Projects Archive - Foundation for Prader-Willi Research | animal model

Under the guidance of our Scientific Advisory Board through a carefully managed grants process, FPWR selects research projects based on the collaborative input of researchers and parents, choosing projects that are both scientifically meritorious and highly relevant for individuals with PWS and their families.

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The role of oxytocin receptor-expressing astrocytes in Prader- Willi and Schaaf-Yang syndromes (Year 2)

Funded Year: 2024

Dr. Schaaf’s previous research showed that the ‘support cells’ in the brain (astrocytes) express receptors for oxytocin, are critically involved in the modulation of social behavior and anxiety, and that there are differences in both number and anatomical location of these astrocytes in healthy mice compared to a PWS mouse model. In this second...

The Prader-Willi PreClinical Animal Network (PCAN):Establishing a computational platform for the PCAN initiative

Funded Year: 2023

FPWR has established the Pre-clinical Animal Network (FPWR-PCAN) initiative to rigorously define the characteristics (phenotype) of PWS mouse models compared to ‘wild type’ or typical mice. This project will transform this effort into a valuable translational platform for the PWS scientific community by conducting multi-step, comprehensive...

Preparatory studies to enable generation of a genetically engineered marmoset as a model system for Prader-Willi syndrome

Funded Year: 2023

Drs. Urban and Parker will examine genomic data from marmosets to lay the groundwork for the potential development of a novel animal model of PWS. The feasibility of generating a genetically engineered marmoset model for PWS will be evaluated and a detailed plan for generating this model will be generated.

Developmental, behavioral, and metabolic characterization of the Necdin/Magel2 double knockout mouse

Funded Year: 2021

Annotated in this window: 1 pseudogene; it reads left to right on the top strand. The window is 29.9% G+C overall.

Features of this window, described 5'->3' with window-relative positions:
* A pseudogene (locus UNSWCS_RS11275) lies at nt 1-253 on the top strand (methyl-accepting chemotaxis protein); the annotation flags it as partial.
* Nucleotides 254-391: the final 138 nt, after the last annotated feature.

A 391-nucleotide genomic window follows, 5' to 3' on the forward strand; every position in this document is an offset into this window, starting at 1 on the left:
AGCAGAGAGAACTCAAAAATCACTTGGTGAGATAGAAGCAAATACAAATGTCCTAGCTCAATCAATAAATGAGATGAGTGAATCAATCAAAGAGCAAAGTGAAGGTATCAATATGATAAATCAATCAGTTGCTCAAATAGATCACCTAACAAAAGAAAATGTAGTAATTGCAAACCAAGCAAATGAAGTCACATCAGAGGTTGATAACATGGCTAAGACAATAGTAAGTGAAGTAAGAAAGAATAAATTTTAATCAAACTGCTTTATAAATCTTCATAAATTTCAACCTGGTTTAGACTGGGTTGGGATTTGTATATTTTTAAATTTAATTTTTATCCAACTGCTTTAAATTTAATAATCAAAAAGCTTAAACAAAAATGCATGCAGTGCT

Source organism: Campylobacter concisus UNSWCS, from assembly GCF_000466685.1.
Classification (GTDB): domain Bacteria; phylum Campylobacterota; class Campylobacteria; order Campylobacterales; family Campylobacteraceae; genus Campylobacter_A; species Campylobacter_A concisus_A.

PWS is not the result of a single gene mutation but rather is caused by the loss of several contiguous genes, some of which interact with each other. In this project, Drs. Bouret and Muscatelli will study a new mouse model that lacks two PWS genes, Magel2 and Necdin. The goal is to understand how Magel2 and Necdin act together to influence brain...

Comparative Behavioral and Proteomic Analysis of Rat Snrprn and Magel2 Models

Funded Year: 2021

Two genes disrupted in PWS are SNRPN and MAGEL2, the latter which is the causal gene for Schaaf-Yang syndrome (SYS). The goal of this study is to identify and compare behavioral characteristics and protein profiles of rat models that are deficient for Snrpn and Magel2. These studies will not only provide us a deeper understanding of...

Neurohormonal Controls of Energy Balance in the MAGEL2-Deficient Rat

Funded Year: 2020

Dr. Mietlicki-Baase and her team will investigate neural/neurohormonal control of energy balance in a rat model that lacks Magel2, a gene that is lost or mutated in Prader-Willi syndrome (PWS) and Schaaf-Yang syndrome (SYS). They will test feeding motivation behaviors and examine the brain areas that control energy balance. They will also...

Role of MAGEL2 in melanocortinergic circuits and feeding regulation

Funded Year: 2020

Dr. Jo and his team are working on appetite-controlling pathways in the brain. Research has shown that mice lacking the Magel2 gene have fewer and less functional proopiomelanocortin (POMC) neurons, which are important in regulating appetite. These neurons appear to work through the amygdala, which is a part of the brain that is important in...

Defining impaired neuronal architecture in the Snord116del mouse model for Prader-Willi Syndrome

Funded Year: 2020

The cognitive challenges experienced by many individuals with PWS remains poorly understood. Pilot data obtained in the Wells laboratory indicates that loss of expression of PWS-region gene, Snord116, leads to reduced length and branching of a certain type of neuron in the cortex of the brain. In this project they will use specialized techniques...

A mouse model to assess genetic therapies for Prader-Willi syndrome (Year 2)

Funded Year: 2020

Dr. Resnick and his team have developed a mouse model of PWS that allows precise activation/replacement of the missing PWS genes at different times during development and in different tissues. In this second year of funding, they will work to reestablish gene expression and determine the effects on the potential reversal of traits. This study...

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